2. Diviseness: Oddly enough, Peter Dunne is right: Christine Rankin is a politically divisive figure and will not be able to work effectively with a potential labour government, and has shown in the past her inability to do so. She defended herself as being strong, not PC, and able to speak out against the left- so she’s effectively admitting she is highly divisive and not looking to provide objective advice. It’s great saying you’re willing to speak out against things that are wrong, but she crossed the line as soon as she said WHO was wrong in the specific (“the left”, although I would still object if a civil servant said “the right” was wrong after being appointed)- that made clear that she divides the world internally into people she agrees with, and people she doesn’t. I have no idea whose fault her issues with the Labour government were, and I make no judgement on that, regardless of my antipathy for her. She says she would be fine working with a Labour government if they want to hear what she has to say, but frankly I think her ideology would get in the way of that, given her disastrous performance at WINZ and her inability to deal with opposing viewpoints. Of course, Christine is also right that Dunne is on a mad quest for power, but that’s a personal attack on him, not a defense of herself. I doubt that was his motivation in objecting to her: He’s far more likely to be worried she’s going to destabilise and sabotage his most effective political achievement.
  3. Policy: Christine Rankin thinks that violence against children is sometimes appropriate and supports the re-implementation of section 59 of the crimes act. As a victim of abuse herself, I accept her right to talk from her experience and she has my deepest sympathy and my support in her advocacy for children in general, however I feel her views on smacking children, and also on the separate issue of the repeal of section 59, are likely founded on her own desensitisation to violence against children. Section 59 was not a smokescreen issue, it has helped effect a 33% increase in the number of people who know it is not okay to commit violence against children. For someone so results-focused, Christine Rankin is quick to ignore some quite positive results, and seems set on undoing an effective policy. I apologise if in saying this I’ve somehow belittled her experiences, but I can’t find a convincing reason to agree with her.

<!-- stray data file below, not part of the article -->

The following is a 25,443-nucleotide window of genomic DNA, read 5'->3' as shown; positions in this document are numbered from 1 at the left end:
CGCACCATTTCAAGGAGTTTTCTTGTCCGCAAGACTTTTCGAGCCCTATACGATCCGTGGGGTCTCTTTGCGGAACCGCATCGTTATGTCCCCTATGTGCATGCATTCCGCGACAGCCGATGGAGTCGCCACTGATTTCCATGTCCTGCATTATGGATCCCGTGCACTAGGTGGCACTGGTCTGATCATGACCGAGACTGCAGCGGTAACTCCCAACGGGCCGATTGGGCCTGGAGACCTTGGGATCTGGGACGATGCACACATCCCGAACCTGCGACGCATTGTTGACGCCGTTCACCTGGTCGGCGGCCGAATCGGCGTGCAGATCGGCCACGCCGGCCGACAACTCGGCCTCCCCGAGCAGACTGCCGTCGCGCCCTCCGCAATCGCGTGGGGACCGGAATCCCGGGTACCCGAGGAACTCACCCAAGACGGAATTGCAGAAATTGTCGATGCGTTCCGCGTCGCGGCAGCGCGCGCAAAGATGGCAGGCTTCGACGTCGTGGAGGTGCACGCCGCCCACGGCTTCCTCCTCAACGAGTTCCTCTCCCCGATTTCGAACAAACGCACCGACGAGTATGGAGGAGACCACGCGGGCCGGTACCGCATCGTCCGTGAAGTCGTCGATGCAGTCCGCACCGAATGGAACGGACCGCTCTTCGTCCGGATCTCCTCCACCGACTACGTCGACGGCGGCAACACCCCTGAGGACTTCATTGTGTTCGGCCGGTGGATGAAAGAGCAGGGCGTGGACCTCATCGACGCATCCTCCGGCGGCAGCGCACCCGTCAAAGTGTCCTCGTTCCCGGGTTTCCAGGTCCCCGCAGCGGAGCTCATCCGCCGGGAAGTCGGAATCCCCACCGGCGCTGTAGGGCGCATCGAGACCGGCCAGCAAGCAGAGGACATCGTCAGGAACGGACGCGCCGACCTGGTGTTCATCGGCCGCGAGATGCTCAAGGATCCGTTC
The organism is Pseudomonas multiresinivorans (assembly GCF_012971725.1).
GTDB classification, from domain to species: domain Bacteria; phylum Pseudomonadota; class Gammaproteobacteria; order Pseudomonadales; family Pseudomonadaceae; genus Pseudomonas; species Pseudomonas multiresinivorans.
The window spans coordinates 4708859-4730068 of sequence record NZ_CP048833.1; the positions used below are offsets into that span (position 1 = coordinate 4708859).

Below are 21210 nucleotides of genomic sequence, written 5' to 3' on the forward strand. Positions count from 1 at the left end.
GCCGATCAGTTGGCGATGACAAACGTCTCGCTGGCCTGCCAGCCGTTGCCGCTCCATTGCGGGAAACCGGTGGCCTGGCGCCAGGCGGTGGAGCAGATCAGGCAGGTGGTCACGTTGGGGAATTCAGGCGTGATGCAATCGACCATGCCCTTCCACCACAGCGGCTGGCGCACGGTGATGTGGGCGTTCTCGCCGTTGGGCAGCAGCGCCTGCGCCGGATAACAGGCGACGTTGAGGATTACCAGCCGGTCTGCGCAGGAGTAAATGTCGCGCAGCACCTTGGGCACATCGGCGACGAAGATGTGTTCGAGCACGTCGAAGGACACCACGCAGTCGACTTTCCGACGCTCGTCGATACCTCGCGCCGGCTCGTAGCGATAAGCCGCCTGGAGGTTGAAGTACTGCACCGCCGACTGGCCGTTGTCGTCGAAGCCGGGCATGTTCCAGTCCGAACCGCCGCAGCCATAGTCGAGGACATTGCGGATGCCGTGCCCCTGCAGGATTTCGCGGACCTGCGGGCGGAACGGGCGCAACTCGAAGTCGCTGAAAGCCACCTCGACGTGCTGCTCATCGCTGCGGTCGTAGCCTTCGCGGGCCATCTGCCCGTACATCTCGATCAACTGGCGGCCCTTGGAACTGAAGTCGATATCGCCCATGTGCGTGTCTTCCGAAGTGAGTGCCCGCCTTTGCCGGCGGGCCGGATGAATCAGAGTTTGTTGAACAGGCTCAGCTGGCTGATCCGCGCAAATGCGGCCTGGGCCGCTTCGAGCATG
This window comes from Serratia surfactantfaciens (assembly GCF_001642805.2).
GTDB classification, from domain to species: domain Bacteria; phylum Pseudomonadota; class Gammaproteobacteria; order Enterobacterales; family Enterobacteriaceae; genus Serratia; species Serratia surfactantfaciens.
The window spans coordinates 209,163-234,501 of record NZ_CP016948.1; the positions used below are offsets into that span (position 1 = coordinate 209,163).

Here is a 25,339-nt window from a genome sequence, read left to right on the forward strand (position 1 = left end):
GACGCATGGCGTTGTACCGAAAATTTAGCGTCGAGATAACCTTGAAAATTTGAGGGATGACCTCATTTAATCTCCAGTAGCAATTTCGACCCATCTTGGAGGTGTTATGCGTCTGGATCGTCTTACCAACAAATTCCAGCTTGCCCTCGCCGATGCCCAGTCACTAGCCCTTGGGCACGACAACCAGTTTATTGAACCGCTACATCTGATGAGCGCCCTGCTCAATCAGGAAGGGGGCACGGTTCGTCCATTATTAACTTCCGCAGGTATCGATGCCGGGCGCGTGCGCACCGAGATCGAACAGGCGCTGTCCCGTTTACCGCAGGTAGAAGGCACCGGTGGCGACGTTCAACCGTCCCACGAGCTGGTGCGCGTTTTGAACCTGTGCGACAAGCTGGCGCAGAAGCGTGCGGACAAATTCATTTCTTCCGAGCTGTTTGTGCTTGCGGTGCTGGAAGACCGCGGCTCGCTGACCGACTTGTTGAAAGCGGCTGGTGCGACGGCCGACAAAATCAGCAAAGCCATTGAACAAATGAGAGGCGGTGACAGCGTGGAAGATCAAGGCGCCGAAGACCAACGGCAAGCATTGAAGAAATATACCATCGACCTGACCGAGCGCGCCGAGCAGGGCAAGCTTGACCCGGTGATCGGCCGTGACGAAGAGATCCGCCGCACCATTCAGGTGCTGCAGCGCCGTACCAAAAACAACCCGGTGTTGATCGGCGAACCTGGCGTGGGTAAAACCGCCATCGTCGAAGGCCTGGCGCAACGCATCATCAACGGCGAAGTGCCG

4. Partisan Appointment: While I don’t claim the government will have viewed this appointment favourably1, I have little doubt that it has been made to further the interests of this government, and not those of New Zealand as a whole. Ms. Rankin has made clear that she does not believe in the idea of public service, and thinks governments departments must be run like a particularly poor business, cutting every cost without exceptionally good short-term justification. Some scared interviewers likely viewed this favourably because it gels with the inept last-ditch strategy of our new government to cut everything they can and hope for the best. This sort of managerial style would be disastrous for long-term social welfare project like the Families Commission, and no doubt a repeat performance of her bellyflop at WINZ, and undo the small successes the commission has had thus far.
  5. Disqualification: Rankin has made it quite clear she cannot manage senior government positions in the past. I don’t see the point of giving her another one without her gaining some very good qualifications in the meantime.
  6. Heterocentrism and normativity: Rankin seems to think a heterosexual marriage with 2.5 kids is something to be ashamed of because we now talk about other types of families. As someone who was a victim of abuse and has been divorced, I would have expected Ms. Rankin to have learned something about how useless normativity is from her experiences. That she has not clearly shows she is ill-suited to the families commission.